Running a charity, like any other activity, is subject to changes in fashion, and its own species of political correctness. In recent years two competing fashions have come into conflict. It will be interesting to see how the trendiest charities resolve it.
The enactment of the new charities legislation in the early 1990s heralded a stricter approach by the Charity Commission and greater consciousness on the part of charity trustees of the constraints which their trusteeship placed upon them. Suddenly, trustees of all kinds of charities became aware of the principle that trustees should not benefit from their trust and should not place themselves in a situation where personal interests could come into conflict with their duties as trustees. Declaring an interest has become de rigeur. It is far more common for trustees who feel they could not be seen to be unbiased, to withdraw from decision-making which could be embarrassing to their co-trustees. There have been cases where trustees have even resigned in a situation of conflict.
Concurrently, there has been an opposite movement, where those with a clear and obvious personal interest in a charity's work through membership of the beneficiaries, have increasingly been chosen as trustees. The Housing Corporation is currently urging the appointment of residents to the management committees of housing associations (social landlords). Many are exempt charities. The Charity Commission is currently seeking views on a draft leaflet entitled User Trusteeship in Charities.
Many modern charities have welcomed this new spirit. They have discarded the Victorian values of the old Lady Bountiful. The latter-day Sir Ruddy Bountiful is unlikely to allow any consideration he may feel for the charity's beneficiaries to show, if Ms J Bloggs is sitting opposite him and ready to vote against his pet project. Trustees are likely to be better informed about the needs of beneficiaries and their public face is likely to be less irritating. There are dangers.
Obviously there are some cases in which user-involvement at trustee level will not work. It is unreal to expect children, people living abroad, the very old, the seriously ill or the severely mentally disabled to accept appointment as trustees in any real sense. It would be a mistake to offer them a watered-down form of “trusteeship” giving the appearance of power without the legal responsibility – an essential part of trusteeship. Trustees must be equal or the rule that the majority prevails is liable to be distorted. There are workable alternatives whereby the trustees can obtain better information about, and develop a closer relationship with, beneficiaries. For example, the trustees can obtain advice from bodies set up especially for consultation, without creating any legal burden.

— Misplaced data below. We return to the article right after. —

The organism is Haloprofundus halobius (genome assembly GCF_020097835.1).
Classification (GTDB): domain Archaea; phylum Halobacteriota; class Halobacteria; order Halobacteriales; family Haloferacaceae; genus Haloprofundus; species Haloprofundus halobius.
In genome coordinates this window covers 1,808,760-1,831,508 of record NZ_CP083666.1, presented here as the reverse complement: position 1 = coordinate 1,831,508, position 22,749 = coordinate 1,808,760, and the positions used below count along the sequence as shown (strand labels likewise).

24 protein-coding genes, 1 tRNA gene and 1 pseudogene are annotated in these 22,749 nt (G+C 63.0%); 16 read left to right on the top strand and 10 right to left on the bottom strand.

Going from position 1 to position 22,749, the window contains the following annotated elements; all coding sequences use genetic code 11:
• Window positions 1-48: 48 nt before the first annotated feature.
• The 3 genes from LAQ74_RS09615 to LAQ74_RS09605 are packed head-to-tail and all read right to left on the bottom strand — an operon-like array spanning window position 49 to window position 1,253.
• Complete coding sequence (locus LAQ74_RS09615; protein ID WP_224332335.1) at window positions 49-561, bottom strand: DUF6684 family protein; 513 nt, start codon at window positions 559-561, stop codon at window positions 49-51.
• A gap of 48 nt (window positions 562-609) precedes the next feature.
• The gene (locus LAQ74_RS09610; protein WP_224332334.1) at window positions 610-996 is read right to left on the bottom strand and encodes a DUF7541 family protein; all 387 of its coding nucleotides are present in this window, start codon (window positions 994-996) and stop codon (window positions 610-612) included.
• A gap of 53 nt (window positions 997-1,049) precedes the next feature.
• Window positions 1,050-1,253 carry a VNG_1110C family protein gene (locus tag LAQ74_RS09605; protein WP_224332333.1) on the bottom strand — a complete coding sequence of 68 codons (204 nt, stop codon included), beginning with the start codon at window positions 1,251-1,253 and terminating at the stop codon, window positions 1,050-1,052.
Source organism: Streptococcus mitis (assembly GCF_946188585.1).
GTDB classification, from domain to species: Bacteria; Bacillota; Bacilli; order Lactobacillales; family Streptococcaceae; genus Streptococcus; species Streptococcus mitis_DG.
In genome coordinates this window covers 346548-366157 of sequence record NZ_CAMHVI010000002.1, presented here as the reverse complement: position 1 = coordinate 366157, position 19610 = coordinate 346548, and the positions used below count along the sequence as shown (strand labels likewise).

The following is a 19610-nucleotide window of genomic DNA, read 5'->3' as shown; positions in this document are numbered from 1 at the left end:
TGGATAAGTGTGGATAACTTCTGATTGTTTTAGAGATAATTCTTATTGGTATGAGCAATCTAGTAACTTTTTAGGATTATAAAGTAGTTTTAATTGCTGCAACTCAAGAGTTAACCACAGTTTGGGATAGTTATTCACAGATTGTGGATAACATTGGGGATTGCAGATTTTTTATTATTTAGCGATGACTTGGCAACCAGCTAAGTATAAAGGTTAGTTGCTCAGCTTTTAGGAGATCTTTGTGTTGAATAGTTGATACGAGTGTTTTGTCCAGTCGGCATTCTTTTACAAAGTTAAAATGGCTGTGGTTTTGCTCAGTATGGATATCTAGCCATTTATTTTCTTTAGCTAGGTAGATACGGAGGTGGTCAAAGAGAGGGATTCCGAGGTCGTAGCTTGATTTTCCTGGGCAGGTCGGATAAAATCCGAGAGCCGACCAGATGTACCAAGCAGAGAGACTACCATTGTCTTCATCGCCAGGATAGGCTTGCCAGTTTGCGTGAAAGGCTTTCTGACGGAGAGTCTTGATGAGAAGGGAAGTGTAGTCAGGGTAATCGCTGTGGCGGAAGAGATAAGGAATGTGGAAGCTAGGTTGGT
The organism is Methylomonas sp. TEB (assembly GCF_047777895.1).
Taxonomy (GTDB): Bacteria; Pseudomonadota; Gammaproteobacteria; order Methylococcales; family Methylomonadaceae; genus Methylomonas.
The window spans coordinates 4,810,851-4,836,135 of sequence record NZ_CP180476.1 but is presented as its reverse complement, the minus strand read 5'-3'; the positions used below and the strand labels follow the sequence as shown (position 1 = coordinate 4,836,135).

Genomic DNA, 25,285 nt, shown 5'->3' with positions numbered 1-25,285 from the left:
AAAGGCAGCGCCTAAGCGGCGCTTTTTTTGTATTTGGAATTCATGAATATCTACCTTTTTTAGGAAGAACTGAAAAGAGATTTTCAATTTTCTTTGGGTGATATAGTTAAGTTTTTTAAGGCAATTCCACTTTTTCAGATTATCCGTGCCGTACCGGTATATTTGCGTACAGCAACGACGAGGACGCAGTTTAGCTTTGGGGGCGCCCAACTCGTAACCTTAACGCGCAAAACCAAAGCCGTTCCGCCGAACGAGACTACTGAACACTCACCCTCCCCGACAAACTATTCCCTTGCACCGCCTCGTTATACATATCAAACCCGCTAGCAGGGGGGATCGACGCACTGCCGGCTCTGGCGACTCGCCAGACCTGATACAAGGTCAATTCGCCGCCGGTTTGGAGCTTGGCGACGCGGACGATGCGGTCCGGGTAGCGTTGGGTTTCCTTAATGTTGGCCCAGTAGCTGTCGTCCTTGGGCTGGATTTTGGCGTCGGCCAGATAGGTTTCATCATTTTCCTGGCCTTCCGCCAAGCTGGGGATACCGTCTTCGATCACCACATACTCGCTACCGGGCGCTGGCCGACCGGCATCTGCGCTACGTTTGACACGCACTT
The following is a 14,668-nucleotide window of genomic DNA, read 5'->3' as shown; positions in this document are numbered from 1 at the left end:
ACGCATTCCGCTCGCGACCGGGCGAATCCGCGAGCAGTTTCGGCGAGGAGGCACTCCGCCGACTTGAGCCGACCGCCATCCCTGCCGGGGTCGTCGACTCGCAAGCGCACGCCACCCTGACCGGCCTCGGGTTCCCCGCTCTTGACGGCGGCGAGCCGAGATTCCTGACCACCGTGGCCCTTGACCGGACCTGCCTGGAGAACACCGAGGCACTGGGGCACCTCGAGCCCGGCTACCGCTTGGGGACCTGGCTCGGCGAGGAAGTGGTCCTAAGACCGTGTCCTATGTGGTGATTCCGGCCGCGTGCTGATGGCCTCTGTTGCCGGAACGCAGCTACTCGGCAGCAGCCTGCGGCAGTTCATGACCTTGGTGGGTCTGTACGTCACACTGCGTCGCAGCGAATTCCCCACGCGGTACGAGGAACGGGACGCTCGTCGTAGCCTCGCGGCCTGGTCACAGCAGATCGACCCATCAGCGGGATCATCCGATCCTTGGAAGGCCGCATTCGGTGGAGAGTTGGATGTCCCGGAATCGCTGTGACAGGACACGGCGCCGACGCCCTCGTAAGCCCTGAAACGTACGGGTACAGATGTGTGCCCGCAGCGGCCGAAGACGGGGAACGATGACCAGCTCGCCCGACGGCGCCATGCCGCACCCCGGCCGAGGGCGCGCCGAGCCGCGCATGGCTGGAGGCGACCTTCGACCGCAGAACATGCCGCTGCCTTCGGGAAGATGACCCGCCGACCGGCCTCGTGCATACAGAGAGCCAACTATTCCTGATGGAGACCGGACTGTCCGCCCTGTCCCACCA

When a user can reasonably be appointed as a trustee, there is a delicate balancing act. It is necessary to ensure the user-trustee makes the maximum contribution to the charity's decision-making. Their experience as a beneficiary is often directly relevant, together with their views on proposed activities. However, the input such trustees can provide comes extremely close to their personal interests in most cases. For example, a resident in a charity's housing accommodation may be the best person to provide information about what rent would be acceptable to the residents in general, but it is unlikely to be wholly unbiased. Responsible presentation to the outside world necessitates transparency.
Trustees could, for example, provide information and contribute to the discussion, yet not take part in decision-making, if it impinges upon them as individuals. The number of conflicts constraining user-trustees is likely to be far more numerous than the conflicts affecting other trustees. Two-tier trusteeships might emerge. This could cause ill-feeling, as could only some of the beneficiaries being appointed as trustees. It will be most enlightening to watch what creative solutions emerge.
Francesca Quint is a barrister at 11 Old Square.